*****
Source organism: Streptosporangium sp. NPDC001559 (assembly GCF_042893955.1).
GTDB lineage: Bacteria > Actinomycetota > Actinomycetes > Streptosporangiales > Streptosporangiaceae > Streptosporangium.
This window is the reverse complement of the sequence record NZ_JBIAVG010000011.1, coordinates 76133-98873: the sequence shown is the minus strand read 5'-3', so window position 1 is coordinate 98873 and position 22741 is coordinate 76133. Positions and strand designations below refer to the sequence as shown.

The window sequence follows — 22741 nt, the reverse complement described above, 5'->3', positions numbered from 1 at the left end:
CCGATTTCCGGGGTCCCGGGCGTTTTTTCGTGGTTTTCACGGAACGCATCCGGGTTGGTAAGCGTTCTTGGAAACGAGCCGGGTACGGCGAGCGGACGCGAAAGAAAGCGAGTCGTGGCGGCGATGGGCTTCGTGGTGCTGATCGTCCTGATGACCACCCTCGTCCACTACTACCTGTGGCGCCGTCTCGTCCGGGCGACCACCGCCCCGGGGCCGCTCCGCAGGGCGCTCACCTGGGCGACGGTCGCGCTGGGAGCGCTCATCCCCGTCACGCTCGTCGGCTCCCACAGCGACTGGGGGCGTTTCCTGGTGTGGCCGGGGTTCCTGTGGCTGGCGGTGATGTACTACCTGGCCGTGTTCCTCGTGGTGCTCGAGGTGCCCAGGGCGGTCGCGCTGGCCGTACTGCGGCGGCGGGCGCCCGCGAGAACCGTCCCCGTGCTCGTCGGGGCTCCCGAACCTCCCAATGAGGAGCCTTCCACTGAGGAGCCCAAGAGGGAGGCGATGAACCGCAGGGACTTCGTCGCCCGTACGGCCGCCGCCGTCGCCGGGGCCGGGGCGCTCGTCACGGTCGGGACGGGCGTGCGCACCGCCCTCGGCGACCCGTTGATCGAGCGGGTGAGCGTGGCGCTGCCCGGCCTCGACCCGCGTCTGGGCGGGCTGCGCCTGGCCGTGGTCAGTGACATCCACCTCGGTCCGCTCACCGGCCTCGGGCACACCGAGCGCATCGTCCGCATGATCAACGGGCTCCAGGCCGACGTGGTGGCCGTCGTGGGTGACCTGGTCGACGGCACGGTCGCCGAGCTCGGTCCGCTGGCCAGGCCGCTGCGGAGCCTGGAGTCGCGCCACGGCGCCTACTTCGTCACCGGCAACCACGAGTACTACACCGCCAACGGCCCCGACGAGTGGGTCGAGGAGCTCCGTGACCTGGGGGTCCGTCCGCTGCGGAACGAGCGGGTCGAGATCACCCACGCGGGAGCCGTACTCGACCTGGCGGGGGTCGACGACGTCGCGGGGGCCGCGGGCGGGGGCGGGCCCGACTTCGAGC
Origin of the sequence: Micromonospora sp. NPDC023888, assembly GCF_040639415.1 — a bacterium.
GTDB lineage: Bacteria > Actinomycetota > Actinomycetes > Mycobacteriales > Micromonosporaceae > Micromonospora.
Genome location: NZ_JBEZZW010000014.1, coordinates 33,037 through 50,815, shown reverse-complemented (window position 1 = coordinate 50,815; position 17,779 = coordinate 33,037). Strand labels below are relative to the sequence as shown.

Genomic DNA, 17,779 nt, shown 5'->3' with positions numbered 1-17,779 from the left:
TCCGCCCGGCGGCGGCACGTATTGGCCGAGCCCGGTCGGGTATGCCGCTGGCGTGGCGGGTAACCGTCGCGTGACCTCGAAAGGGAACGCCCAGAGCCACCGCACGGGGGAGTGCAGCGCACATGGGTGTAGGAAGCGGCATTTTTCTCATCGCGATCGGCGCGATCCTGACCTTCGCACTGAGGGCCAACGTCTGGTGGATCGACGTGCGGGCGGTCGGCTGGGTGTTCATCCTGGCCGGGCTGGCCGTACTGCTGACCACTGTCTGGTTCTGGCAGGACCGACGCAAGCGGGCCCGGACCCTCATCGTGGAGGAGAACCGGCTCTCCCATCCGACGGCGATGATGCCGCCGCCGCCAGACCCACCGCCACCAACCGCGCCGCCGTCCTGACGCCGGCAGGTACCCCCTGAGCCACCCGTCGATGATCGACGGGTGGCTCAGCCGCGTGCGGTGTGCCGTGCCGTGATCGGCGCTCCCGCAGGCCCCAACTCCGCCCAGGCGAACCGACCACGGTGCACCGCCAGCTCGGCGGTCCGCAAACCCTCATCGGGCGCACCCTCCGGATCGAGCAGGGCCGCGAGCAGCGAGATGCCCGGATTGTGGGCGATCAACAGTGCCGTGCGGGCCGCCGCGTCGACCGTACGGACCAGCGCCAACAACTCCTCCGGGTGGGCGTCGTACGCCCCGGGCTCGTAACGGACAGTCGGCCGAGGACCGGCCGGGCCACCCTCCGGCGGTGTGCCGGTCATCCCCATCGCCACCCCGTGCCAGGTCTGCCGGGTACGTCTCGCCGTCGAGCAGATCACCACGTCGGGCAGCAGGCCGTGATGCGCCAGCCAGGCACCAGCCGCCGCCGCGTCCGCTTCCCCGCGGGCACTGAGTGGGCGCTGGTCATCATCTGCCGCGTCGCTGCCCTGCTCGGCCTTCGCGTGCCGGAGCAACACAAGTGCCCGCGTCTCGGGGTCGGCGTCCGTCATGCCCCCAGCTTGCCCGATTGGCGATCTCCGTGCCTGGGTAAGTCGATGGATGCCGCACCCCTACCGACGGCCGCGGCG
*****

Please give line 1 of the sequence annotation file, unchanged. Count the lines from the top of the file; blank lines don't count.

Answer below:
Source organism: Streptosporangium sp. NPDC001559 (assembly GCF_042893955.1).